2. Targeted Mutagenesis: Expression or suppression of specific plant traits will be achieved through deletion or alteration of gene (nuclear or plastid) activity, creating new commercially desirable “tailor-made” varieties.
Phase 2 – DNA Insertion/Substitution: The company’s R&D team has been developing the ability to perform targeted genetic modification by insertion and/or substitution. In the future, they will use the new viral-based method of genome correction to create new characteristics in plants.
Through site-specific substitution or addition of consequential DNA sequences to nuclear and plastid genomes, they will be able to create new plants with improved traits.
For All Plants
Unlike current breeding methods, MemoGene is applicable to all plants, and provides a far more efficient, reliable alternative to traditional methods.
Cross breeding, for example, is effective but time consuming, expensive and restricted to a certain gene pool. Mutation breeding, or mutagenesis, is random and highly unpredictable. And genetic engineering is highly crop and variety specific.
In addition, each suffers other limitations, as they are work-intensive and usually are not suitable for tailor-made crops.
“One of MemoGene’s important advantages is that this is a generic process that can be applied to many important crops with relatively reduced effort,” said Danziger.
MemoGene’s key advantages over the most common genetic engineering methods are:
• It is a highly efficient, site-specific method that does not leave traces in plant genomes, while allowing the insertion or deletion of DNA fragments.
• It is a generic process that requires small modifications for use in different plants (no need for a very specific protocol for each crop or variety), and is applicable even in recalcitrant plants that have proven to be resistant to genetic engineering using other methods.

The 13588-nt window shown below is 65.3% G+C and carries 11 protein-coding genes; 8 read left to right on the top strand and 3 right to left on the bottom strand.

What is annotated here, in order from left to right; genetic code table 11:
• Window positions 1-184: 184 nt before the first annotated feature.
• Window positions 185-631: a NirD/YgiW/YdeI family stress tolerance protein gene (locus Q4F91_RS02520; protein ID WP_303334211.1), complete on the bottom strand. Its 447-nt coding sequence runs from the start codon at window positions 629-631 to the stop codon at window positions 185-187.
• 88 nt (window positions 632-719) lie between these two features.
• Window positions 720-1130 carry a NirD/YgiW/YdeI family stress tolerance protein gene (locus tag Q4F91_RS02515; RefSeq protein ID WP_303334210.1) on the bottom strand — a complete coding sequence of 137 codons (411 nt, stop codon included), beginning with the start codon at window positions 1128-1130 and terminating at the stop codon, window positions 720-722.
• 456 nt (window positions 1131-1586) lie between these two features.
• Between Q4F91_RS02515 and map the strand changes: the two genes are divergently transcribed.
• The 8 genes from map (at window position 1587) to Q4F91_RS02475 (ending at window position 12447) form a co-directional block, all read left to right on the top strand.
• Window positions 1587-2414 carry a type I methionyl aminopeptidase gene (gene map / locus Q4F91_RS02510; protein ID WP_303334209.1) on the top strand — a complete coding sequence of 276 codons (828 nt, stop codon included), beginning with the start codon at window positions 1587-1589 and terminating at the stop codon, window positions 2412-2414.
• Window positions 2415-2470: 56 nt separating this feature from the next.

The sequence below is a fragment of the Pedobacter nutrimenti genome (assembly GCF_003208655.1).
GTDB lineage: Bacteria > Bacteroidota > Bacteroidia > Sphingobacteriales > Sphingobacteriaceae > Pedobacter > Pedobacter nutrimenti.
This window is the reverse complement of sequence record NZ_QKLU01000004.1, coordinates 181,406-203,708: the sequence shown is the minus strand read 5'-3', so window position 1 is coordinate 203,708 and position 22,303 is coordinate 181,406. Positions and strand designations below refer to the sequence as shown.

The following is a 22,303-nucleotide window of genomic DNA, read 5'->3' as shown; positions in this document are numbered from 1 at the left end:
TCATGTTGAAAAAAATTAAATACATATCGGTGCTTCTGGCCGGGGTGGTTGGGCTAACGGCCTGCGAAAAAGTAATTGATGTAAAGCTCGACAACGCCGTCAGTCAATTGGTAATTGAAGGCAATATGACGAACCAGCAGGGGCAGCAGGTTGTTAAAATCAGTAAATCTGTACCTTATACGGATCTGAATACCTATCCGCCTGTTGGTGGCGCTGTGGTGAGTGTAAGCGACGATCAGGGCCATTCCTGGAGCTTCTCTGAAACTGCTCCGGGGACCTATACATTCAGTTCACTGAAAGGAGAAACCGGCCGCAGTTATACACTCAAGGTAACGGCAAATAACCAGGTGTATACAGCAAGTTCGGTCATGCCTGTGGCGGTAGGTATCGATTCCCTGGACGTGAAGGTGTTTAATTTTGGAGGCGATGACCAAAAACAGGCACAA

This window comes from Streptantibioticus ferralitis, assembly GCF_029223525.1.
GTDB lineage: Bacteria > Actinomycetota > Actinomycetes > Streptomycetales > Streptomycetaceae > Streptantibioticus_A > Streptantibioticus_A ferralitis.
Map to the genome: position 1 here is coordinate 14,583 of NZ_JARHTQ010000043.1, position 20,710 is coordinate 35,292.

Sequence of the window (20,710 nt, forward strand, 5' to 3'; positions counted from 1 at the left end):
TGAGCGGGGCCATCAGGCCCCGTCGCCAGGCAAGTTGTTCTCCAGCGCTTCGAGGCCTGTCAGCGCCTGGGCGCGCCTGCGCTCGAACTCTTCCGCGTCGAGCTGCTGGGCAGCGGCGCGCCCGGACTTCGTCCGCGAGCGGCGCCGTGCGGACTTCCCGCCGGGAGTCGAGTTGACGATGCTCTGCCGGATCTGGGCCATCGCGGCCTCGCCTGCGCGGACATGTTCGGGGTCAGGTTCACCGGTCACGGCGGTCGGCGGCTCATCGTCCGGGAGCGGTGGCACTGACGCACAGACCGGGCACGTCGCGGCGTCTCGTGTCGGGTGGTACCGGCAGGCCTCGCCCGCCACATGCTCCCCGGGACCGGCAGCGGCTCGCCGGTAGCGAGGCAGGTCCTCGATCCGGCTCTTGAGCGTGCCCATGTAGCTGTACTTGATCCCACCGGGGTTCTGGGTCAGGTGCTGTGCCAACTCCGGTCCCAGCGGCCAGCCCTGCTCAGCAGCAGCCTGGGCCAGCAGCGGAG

• There is no need for time-consuming tissue culture steps, since it may be applicable in planta.
• It offers the possibility of modifying traits controlled by DNA that is present in the nucleus and cell plastids (mitochondria and chloroplasts).
• It allows direct genetic modification of gametes (plant reproductive cells), which shortens the breeding process by eliminating the need to work with vegetative parts, grow and select them, then wait until the next generation is grown.
In addition, MemoGene allows simultaneous delivery of several genes to the same specific genome region as well as delivery of genes simultaneously to different cellular compartments. This added efficiency has direct impact on both the speed of breeding as well as the precision of the modifications and enhancements that can be made.
The MemoGene technology has already proven to be efficient in a wide variety of dicot and monocot crops, including peppers, cucumbers,
potatoes and tomatoes, as well as wheat, barley, maize, cotton and canola.
The Danziger Innovations team feels the possibilities could be nearly endless. As Danziger said simply, “It is a highly efficient method for breeding new varieties at reduced cost and time, with predictable results.”